The materials selected stimulated my creative energies to talk about myself.  It was like planting an unknown seed in soil, watering it, and watching it grow. The materials consisted of a cardboard box, markers, ink pen, photo copies, and glue. 
I began with a brick wall background with a mixture of Chinese lettering and other words depicting my culture and social upbringing--being of mixed heritage was an emotional strain especially in the period of time when I was coming up. 

 photo CarolYee-BlakeBodyMap_zpsfed594d6.jpg

The flowers indicate my acceptance of myself, but I deeply and sincerely regret allowing the solid sternness of that wall to dictate the paths I've chosen just to avoid the feeling of embarrassment of who I am.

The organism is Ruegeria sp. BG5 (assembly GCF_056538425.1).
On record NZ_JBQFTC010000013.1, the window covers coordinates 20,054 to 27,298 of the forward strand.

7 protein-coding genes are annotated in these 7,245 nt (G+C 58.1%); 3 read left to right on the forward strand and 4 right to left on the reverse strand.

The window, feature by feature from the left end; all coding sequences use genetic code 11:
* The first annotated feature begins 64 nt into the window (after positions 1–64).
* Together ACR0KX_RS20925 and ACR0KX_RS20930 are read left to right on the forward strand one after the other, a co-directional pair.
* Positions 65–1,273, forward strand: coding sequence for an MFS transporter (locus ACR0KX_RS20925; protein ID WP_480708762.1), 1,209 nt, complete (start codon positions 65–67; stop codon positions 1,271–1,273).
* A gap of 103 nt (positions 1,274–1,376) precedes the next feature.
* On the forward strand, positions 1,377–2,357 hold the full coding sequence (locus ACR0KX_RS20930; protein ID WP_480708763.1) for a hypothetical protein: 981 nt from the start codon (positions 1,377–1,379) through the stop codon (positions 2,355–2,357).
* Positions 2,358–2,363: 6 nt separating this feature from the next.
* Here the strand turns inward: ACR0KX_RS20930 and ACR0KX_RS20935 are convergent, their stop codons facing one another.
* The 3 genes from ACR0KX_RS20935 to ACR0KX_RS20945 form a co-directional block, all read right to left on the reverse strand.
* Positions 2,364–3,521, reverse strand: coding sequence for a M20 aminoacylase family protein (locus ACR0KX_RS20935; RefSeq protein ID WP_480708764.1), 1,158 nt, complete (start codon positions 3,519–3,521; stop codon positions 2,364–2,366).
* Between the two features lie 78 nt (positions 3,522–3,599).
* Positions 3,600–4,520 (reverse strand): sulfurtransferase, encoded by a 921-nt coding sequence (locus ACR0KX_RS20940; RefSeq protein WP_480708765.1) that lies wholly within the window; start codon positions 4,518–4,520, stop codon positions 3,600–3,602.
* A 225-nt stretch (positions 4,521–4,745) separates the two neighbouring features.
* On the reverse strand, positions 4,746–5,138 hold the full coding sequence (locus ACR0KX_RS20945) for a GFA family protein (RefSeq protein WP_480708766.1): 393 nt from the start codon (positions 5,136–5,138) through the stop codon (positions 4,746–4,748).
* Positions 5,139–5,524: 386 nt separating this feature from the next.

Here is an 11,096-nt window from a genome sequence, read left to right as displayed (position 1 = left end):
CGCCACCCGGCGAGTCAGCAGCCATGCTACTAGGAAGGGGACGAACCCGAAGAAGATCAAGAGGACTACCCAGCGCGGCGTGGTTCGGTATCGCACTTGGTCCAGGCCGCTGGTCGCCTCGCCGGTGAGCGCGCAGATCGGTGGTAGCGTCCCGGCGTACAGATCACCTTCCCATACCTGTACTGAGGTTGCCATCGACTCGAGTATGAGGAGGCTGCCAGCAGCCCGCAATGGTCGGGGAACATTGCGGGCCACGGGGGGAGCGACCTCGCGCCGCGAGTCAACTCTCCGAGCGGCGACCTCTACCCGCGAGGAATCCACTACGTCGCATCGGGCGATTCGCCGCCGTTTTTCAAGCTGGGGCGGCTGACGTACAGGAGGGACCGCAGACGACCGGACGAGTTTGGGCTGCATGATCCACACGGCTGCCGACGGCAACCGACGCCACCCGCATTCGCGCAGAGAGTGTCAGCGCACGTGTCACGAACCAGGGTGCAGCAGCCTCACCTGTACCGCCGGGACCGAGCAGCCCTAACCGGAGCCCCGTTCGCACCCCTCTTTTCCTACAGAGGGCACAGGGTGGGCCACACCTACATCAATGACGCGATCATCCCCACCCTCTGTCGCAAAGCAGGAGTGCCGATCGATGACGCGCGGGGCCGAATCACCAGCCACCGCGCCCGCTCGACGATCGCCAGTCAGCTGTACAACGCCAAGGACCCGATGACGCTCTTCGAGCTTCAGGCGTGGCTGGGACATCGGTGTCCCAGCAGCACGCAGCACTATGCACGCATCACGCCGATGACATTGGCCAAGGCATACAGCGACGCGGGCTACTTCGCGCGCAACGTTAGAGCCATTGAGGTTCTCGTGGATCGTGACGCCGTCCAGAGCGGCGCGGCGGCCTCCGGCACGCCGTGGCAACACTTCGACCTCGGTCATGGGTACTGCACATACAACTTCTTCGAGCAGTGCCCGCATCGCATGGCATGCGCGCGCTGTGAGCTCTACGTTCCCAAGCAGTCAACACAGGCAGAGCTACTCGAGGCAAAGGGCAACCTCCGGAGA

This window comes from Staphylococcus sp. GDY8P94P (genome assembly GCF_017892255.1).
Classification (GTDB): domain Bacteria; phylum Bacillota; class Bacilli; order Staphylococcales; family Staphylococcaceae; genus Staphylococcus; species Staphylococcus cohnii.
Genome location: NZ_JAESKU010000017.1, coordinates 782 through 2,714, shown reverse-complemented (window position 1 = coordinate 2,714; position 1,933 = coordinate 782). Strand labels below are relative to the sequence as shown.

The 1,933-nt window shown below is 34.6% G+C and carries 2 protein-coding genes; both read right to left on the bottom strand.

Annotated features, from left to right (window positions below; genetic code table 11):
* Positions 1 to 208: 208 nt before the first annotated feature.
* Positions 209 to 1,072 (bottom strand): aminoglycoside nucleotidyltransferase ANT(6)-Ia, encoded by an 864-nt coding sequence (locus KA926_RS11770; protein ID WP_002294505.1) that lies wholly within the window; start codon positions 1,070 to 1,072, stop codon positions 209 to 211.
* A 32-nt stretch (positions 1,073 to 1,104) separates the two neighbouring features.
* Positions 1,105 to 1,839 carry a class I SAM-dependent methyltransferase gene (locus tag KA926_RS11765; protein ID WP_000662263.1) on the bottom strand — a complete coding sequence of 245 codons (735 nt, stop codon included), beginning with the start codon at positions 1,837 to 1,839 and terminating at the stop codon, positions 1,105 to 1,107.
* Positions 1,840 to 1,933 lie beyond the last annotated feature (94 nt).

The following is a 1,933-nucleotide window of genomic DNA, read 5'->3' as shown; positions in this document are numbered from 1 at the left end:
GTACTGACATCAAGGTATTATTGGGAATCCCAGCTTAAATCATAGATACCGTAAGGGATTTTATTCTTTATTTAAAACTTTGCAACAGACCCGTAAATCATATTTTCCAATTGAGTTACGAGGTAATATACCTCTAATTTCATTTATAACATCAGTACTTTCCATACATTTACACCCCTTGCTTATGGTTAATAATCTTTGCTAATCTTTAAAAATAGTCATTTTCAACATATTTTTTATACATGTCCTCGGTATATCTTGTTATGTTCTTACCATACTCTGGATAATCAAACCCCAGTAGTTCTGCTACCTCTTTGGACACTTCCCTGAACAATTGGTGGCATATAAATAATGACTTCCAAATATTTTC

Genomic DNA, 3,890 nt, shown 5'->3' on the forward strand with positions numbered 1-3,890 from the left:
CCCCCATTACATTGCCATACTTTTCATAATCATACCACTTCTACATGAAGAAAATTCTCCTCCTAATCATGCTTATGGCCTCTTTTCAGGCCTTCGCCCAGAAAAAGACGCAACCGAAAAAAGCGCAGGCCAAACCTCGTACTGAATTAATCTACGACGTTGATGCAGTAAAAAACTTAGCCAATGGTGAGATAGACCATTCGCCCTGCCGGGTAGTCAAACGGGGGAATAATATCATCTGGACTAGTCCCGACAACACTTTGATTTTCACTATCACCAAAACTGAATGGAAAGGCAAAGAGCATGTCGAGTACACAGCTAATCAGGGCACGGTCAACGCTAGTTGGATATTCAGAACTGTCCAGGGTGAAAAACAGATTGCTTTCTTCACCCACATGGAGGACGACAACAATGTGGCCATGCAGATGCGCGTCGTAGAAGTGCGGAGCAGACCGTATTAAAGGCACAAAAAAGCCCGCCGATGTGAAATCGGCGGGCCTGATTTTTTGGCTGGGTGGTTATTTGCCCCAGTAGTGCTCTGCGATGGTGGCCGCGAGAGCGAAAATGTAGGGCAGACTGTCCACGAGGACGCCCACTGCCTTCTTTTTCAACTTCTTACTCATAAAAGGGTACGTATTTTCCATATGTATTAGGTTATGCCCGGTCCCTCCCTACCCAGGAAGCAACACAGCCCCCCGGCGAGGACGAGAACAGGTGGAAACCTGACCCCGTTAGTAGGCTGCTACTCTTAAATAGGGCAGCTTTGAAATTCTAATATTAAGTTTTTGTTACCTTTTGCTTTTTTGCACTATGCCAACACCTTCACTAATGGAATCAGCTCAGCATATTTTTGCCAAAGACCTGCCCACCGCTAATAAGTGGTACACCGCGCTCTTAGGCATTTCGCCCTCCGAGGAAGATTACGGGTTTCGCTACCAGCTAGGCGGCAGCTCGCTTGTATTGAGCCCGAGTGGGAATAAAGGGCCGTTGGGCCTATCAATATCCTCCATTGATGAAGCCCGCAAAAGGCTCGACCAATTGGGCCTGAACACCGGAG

Over the years, I grew to accept who and what I was--like growing gray and aging. But I wasn't really aware of my complete acceptance of my background until I was asked by someone who was with his buddies about my heritage. We were on the Marta train. He said, "you don't look like you're from here", and then awkwardly asked about my background. I proudly responded and without hesitation, what my cultural make up consisted of---Chinese, African and North American Indian. He looked surprised, and then asked, "but how did this happen, etc., etc.,? I stopped him before he could question any further and said, "Hey, I didn't have nothing to do with it--that's just the way it is."
Everyone got quiet in thought and when the train came to my stop, I smiled and told them all to have a good day and exited the train. A lady responded, "Oh, she knows who she is." I nodded my head and smiled to myself, "Yes I do". 
"I'm also proud of my femininity and motherhood as indicated by the female symbols in the womb area of my portrait." - Carol Yee-Blake